Between the 7th
and 5th centuries BCE, Celtic tribes from mainland Europe
began migrating to the British Isles. Technically advanced
compared to earlier inhabitants, they soon began to dominate
political control and the culture of Britannia. Despite the
fact that they were perhaps the most powerful and numerous
people in much of Europe in 300 BCE, the Celts were very oriented
towards varying tribes and were never able to build a unified
Kingdom and prevent intertribal warfare. The total lack of
political unity, despite their fierceness in battle, ultimately
led to invasion and conquest by the Romans.
55 BCE saw the first of two consecutive Roman invasions from
Gaul, under the command of Gaius Julius Caesar. These crossings,
however, did not lead to any permanent occupation of the territory,
but did open considerable trade between Rome and Britain.
Rebellion in Gaul put an end to any thoughts Caesar may have
entertained about conquest.
It would be nearly a century before the Romans would return.
Discontent among the Britons, due to heavy taxes, jeopardized
the iron trade that Rome had become so dependent on. In the
year 43 CE an expedition was ordered against Britain by the
Emperor Claudius, who sent his Legate, Aulus Plautius, and
an army of 40,000 men. Within a generation most of southern
Britain and Wales would be controlled by Rome. But the conquest
was not fast or easy, the Catuvellauni King, Caratacus, resisted
the occupation for 8 years and rebellion among the varying
tribes was a constant threat. In 60 CE, the Iceni Queen Boudicea,
(Boudica) led a revolt, that at first was devastating. Her
armies burned 3 Roman Colonies including Londinium before
she was eventually defeated by Seutonius Paulinus.
As a result of her defeat most of Southern Britannia was beginning
to accept the reality of Roman occupation. The aggressive
Romanization policy of Gnaeus Julius Agricola, between 78
and 84 CE added to this acceptance. He not only conquered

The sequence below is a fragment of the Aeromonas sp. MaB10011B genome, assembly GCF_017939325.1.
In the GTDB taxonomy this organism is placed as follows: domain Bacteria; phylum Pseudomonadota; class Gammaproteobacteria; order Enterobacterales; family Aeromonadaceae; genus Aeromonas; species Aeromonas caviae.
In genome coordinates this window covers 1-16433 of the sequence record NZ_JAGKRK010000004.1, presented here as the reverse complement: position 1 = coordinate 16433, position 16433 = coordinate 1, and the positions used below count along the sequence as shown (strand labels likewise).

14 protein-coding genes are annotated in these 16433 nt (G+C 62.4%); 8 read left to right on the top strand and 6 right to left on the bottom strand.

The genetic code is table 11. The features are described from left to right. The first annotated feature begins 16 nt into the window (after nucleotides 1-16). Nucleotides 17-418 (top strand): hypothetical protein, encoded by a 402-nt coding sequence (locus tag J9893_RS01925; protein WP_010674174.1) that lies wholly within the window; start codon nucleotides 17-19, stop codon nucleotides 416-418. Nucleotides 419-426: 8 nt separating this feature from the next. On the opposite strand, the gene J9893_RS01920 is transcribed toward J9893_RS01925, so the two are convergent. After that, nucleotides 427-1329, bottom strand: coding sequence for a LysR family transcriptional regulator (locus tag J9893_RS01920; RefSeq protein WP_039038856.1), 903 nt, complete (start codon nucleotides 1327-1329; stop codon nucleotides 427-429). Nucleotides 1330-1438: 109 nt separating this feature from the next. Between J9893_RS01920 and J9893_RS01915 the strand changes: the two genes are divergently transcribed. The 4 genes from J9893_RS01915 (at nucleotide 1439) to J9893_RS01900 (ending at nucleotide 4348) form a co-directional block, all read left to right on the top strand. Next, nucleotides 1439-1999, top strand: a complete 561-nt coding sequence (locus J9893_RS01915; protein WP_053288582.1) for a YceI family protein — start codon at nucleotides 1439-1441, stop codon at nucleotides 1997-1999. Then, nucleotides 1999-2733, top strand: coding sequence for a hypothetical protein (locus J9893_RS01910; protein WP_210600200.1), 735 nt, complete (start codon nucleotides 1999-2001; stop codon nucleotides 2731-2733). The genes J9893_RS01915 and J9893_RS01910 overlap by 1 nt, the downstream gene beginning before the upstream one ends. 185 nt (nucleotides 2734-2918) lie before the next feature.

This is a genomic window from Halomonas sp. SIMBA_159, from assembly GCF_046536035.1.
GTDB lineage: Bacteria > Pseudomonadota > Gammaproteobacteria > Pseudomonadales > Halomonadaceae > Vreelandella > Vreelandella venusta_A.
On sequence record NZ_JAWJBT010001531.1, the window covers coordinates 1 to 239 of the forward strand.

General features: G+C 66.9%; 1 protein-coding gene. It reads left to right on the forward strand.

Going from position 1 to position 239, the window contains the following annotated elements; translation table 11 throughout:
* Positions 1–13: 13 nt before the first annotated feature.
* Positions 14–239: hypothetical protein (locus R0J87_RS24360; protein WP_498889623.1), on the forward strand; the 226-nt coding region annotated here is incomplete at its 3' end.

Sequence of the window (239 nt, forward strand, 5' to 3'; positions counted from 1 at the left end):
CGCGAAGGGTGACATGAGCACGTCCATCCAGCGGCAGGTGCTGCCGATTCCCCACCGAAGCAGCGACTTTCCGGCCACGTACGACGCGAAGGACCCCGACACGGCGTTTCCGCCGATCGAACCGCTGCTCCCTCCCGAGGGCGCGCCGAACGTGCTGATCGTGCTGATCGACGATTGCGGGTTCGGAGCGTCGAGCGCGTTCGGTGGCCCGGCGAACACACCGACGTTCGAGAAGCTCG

most of Wales but pushed farther north into Caledonia (Scotland)
than any Roman had ever been.
Roman success was short-lived, however. Heavy military defeats
on the Danube forced the Romans to withdraw part of their
army from Britain in 87 or 88, and as a result most forts
beyond the Cheviots were abandoned. By the end of the century
those bases in turn were given up and the most northerly Roman
forts lay on the Tyne-Solway isthmus. The status quo was recognized
by the Emperor Hadrian, who ordered the construction of his
Wall on that line.
Hadrian's Wall took many years to build. Work probably started
in 122 or 123 and the troops were still modifying the frontier
installations at the time of the emperor's death in 138. Within
a few months his successor, Antoninus Pius, decided on a new
forward policy in Britain and preparations started in 139
with the recommissioning of the fort at Corbridge on one of
the two main routes into Scotland.
When Rome had to withdraw one of its legions from Britain,
the thirty-seven mile long Antonine Wall, connecting the Firths
of Forth and Clyde, served temporarily as the northern frontier,
beyond which lay Caledonia. The Caledonians, however were
not easily contained; they were quick to master the arts of
guerilla warfare against the scattered, home-sick Roman legionaries,
including those under their ageing commander Severus. The
Romans abandoned the Antonine Wall, withdrawing south of the
better-built, more easily defended barrier of Hadrian, but
by the end of the fourth century, the last remaining outposts
in Caledonia were abandoned.
Despite the relative peace and prosperity of the South, Britannia was a frontier province and had continual trouble with the northern people like the Picts and Caledonians throughout the Roman occupation. Three full legions, Legio II Augusta, Legio VI Victrix and Legio XX Valeria Victrix and numerous axillaries were permanently stationed in the province. The massive Germanic migrations of the 5th century including Saxon invasions of Britain, eventually forced a complete withdrawal, leaving Roman citizens to fend for themselves.